Chrysanthemum quilting is not that hard! Once you've gotten used to pacing your movement for free motion quilting, so that you feel some control and are able to make relatively even stitches, you can totally rock this. Don't be afraid!
This simple video is the easiest way to show how it works. Take a look and then practice drawing chrysanthemums on paper, especially noticing how to work with the size and shape of your petals to nest flowers close together and near the edges. As a reference point, my large chrysanthemums on the quilt are about 7" across.
After some practice on paper, give it a go with your sewing machine on a small, practice quilt sandwich. Remember to drop your feed dogs, set stitch length to zero and attach a free motion quilting foot. I used one of the hopping feet that came with my Juki sewing machine. The hopping motion is subtle, but useful as it helps the foot travel over any bulky seems. Here's how to pull up your thread tails or "bobbin thread."
On this project, I also used some free motion quilting tools from Purple Daisies. Purple Daisies is a free motion quilting (FMQ) specialty shop, offering tools and instructional DVD's for learning to FMQ. I met the owner, Cristy, at QuiltCon, where I had the chance to try out my Juki for the first time as well as a Quilt Halo and Supreme Slider. On my request, Cristy gifted these tools so I could test them out at home and share the review with you.
The Quilt Halo is that red ring. It's a heavy metal ring covered in a red plastic that's tacky so that it grips the quilt slightly. You simply set the ring on the quilt top and then move the ring to move your quilt. The idea is that the Halo keeps the quilt flat and easier to maneuver, especially on the edges where it can be hard to hold the quilt. A QuiltCon Cristy had two Halo's stacked on each other. This doubles the weight and makes them even easier to grasp.
Although I loved using the Halo at QuiltCon, it didn't work out so well at home. At QuiltCon I was working with the sewing machine set down in an inset table and only quilting on a small practice sandwich. At home without that ergonomic advantage and with a baby-sized quilt, the Halo did not seem to control well enough. As I tested different scenarios, it became clear that I prefer to grasp my quilt with both hands actually holding onto a chunk of fabric. The Quilt Halo requires that you use the "hands flat on the quilt" approach to control the quilt. Above I'm demonstrating the flat hands approach (other hand is taking the picture, but it would be on the other side of the Halo!). I find this works OK when I am making small movements like the center of the chrysanthemum, but doesn't work when my petals and movements get larger. Unfortunately, once the Halo is on you cannot take it off until you cut threads.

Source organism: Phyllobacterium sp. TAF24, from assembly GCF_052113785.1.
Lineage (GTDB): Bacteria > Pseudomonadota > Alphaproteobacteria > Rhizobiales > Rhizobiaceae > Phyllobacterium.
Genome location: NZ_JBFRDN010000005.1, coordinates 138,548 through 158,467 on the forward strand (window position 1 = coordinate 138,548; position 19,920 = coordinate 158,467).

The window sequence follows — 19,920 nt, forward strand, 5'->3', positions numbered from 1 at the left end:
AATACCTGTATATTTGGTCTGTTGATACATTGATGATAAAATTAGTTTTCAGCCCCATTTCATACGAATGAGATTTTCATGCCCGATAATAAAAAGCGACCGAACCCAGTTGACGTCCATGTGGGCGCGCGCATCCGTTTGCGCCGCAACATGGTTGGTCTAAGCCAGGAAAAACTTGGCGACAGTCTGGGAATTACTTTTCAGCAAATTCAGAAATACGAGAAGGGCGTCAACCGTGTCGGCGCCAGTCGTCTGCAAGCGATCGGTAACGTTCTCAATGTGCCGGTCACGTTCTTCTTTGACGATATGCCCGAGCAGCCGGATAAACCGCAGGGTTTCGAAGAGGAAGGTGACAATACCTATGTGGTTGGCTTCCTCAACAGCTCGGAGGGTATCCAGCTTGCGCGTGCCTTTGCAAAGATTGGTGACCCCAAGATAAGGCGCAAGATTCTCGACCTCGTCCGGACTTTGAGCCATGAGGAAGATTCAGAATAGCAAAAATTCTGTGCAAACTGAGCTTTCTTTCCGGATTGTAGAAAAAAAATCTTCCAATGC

This is how I like to hold a quilt (other hand is taking picture!). Free motion quilting can be a head game as much as anything else. When I grab the quilt, I feel in control which helps me stay calm.
I tried using the Halo just near the edges where I often struggle to grab enough quilt to control well. Unfortunately, it didn't seem to work well with this baby-sized quilt. I did have two Halo's so I tried the double-stacked method as well. Also, the chrysanthemum pattern travels around in a big circle, bigger than the Halo. It was frustrating to keep moving the Halo so that it remained clear of the needle.
I also tried the Supreme Slider from Purple Daisies. This is a slick plastic sheet that clings to your sewing machine bed much like a vinyl decal. It peels on and off, leaving no tacky residues. There is a small rectangle cut out at center for the needle hole. I cannot overstress how easy this is to put on and take off. There's nothing to it!
If you do use a Quilt Halo, you need a slider. The Quilt Halo creates extra vertical pressure on the quilt which the slider counters by creating a slick surface. Also, if you don't use a Halo but like to use the "flat hand" approach to control your work, the Supreme Slider will totally help! Again, I tested different set ups with and without the slider, with and without the Halo, etc. My favorite set up is to grasp the quilt with two hands and use the slider. The slick surface of the Supreme Slider does help the quilt slide more smoothly, even with my hand-grabbing method, making for a calmer, more pleasant FMQing experience.
I hope I've answered all of your questions about Chrysanthemum Quilting and these tools. Let me know where I can clarify! And, thanks to Purple Daisies for making this review possible!